AR integration, made possible through consumer-level 3D scanning, can fundamentally alter the way fashion retail functions, bringing more confidence and interest from shoppers. Beyond that is the ability to change not only how people shop, but what they prefer to purchase entirely.

Personalized Wear

Every ecommerce retailer knows the value of personalization. Put a customer’s name in the subject line of an email and the open rate increases as much as 50%. This type of individual attention now drives the marketing philosophy behind ecommerce. With 3D scanning, retailers can personalize not only their websites and emails but the products they offer as well.

Orthotics are one of the most popular custom products meant for daily wear, with total sales expected to hit $3.5 billion in 2020. These custom-designed insoles can aid with diabetes and other circulatory health concerns, or simply help the wearer improve their stride and gait. A proper orthotic must be molded to the wearer’s foot shape, size and arch, ensuring the product is as unique as the individual making the purchase.

A 3D scan of a customer’s foot can provide the information needed to design a custom orthotic remotely, cutting out the need for an in-store consultation. This not only speeds the sales process but also reduces costs on overhead, and saves the customer time by doing the measurements themselves with their iPhone (or AR-enabled wearable). A custom orthotic can cost as little as $65, putting these products in the price range for most shoe shoppers.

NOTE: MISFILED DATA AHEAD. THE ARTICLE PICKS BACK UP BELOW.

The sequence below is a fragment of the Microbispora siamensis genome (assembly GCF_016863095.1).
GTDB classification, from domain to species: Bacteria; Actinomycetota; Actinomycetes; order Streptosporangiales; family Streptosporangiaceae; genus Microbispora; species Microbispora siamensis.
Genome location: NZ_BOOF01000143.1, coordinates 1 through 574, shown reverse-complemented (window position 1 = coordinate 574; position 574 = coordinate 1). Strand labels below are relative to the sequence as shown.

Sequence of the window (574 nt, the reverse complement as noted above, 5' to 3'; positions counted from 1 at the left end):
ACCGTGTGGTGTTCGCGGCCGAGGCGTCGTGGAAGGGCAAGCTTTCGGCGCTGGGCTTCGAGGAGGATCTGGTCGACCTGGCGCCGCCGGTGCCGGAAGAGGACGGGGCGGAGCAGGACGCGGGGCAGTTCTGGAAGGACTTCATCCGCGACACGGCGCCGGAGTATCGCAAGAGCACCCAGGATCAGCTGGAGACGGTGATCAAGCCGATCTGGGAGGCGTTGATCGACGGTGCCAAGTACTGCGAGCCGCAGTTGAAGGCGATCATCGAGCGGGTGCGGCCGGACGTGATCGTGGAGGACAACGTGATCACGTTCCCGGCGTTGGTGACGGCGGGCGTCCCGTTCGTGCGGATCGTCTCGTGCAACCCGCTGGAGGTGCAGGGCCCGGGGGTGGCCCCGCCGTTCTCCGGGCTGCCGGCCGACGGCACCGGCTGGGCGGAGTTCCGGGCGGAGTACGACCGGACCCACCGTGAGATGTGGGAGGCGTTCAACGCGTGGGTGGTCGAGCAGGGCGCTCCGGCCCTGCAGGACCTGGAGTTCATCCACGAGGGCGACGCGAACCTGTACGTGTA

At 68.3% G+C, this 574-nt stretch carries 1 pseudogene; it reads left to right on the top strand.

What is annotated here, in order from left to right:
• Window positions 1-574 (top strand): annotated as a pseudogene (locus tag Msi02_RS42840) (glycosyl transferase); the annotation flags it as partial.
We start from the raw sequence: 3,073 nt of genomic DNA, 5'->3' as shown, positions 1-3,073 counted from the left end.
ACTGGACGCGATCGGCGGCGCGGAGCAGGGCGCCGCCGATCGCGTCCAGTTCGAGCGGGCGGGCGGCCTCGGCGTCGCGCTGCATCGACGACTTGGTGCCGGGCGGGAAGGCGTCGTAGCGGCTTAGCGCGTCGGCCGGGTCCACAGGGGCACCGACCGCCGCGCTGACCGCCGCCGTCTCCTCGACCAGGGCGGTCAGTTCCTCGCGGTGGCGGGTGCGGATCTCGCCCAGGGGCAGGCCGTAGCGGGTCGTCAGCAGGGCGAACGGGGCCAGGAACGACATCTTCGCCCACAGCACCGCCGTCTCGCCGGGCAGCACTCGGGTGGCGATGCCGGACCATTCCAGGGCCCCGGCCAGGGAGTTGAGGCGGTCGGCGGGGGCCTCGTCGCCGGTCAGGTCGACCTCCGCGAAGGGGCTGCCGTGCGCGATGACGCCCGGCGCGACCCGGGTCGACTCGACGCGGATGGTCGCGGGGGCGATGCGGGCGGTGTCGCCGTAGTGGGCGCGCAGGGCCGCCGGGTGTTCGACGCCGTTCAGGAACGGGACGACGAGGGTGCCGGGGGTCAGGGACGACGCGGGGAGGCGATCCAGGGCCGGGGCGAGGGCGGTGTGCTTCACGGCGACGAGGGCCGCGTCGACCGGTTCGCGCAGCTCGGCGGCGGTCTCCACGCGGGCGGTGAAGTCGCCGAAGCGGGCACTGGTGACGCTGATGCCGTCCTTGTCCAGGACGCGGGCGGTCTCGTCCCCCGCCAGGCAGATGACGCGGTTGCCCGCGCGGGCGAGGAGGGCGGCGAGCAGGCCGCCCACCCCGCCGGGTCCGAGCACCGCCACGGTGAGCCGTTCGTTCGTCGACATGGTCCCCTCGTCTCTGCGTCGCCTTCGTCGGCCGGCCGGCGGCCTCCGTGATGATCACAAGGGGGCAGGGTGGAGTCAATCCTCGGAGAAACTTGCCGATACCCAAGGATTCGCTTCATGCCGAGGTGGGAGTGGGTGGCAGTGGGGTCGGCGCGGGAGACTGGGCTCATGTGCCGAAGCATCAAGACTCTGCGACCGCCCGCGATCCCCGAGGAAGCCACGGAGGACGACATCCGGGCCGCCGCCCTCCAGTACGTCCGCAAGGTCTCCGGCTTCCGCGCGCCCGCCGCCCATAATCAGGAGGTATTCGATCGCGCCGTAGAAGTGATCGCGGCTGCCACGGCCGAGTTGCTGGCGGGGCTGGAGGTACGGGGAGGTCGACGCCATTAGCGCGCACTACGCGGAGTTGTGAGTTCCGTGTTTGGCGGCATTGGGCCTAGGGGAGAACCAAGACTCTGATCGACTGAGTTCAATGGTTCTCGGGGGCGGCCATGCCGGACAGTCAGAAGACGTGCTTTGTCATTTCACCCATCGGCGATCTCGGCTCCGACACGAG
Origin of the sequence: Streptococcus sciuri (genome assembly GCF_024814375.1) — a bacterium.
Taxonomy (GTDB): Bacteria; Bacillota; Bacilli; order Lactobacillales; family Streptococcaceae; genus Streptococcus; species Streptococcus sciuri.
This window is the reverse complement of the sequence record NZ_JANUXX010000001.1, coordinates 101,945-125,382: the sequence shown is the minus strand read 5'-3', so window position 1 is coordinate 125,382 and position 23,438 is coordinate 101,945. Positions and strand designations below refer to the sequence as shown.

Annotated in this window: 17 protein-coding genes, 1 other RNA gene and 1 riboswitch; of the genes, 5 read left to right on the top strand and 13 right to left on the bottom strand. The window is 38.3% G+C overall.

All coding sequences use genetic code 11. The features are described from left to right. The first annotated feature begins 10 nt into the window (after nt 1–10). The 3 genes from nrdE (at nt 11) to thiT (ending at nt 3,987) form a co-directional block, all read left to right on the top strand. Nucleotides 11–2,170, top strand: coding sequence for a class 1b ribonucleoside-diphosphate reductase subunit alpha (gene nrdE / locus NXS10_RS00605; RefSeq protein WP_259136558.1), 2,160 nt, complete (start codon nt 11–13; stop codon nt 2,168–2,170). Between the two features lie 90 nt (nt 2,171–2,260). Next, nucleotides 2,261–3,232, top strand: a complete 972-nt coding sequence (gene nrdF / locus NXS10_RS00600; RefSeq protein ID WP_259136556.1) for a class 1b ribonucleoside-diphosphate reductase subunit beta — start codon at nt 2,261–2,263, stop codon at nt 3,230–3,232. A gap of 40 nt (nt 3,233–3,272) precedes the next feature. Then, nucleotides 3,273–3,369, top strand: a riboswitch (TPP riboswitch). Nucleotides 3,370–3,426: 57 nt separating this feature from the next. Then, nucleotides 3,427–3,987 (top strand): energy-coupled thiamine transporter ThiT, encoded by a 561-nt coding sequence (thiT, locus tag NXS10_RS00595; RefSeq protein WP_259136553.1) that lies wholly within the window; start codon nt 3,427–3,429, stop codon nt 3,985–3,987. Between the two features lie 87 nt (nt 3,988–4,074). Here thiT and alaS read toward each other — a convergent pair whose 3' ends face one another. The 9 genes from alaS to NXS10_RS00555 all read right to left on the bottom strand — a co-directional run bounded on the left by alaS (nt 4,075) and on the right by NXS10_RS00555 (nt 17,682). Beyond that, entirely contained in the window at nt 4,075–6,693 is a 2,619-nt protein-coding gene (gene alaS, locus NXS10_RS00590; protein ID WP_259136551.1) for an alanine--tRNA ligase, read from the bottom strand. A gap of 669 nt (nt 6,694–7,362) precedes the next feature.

With the right measurements provided through 3D scanning, fashion retailers can essentially offer any product they can make themselves. From tailored suits to custom-fit accessories and one-of-a-kind items, ecommerce stores will be able to both personalize and individualize the shopping experience better than ever before.

Until recently, the integration of AR technology in online shopping remained out of reach. With advancements in both hardware and 3D-scanning software, consumers and retailers have reached a point where they can now ensure a proper fit through easy-to-use applications. Which retailers adopt this technology first remains to be seen; however, once customers begin to gravitate toward these shops, ecommerce as we know it will be forever changed for the better.


Charles Carriere is Founder & President at Scandy. He is a New Orleans native who attended the University of North Carolina at Chapel Hill where he was a Morehead Scholar. He received his BA in Anthropology. After teaching for a year at the Jakarta International School, he attended the Freeman School of Business at Tulane University, earning his MBA in Finance. Carriere then joined the investment firm of Johnson Rice & Company where he worked as an analyst and institutional stockbroker. He founded Scandy and Entrescan in 2014 as a “side hustle” and left Johnson Rice in 2017 to work more closely with the companies he started.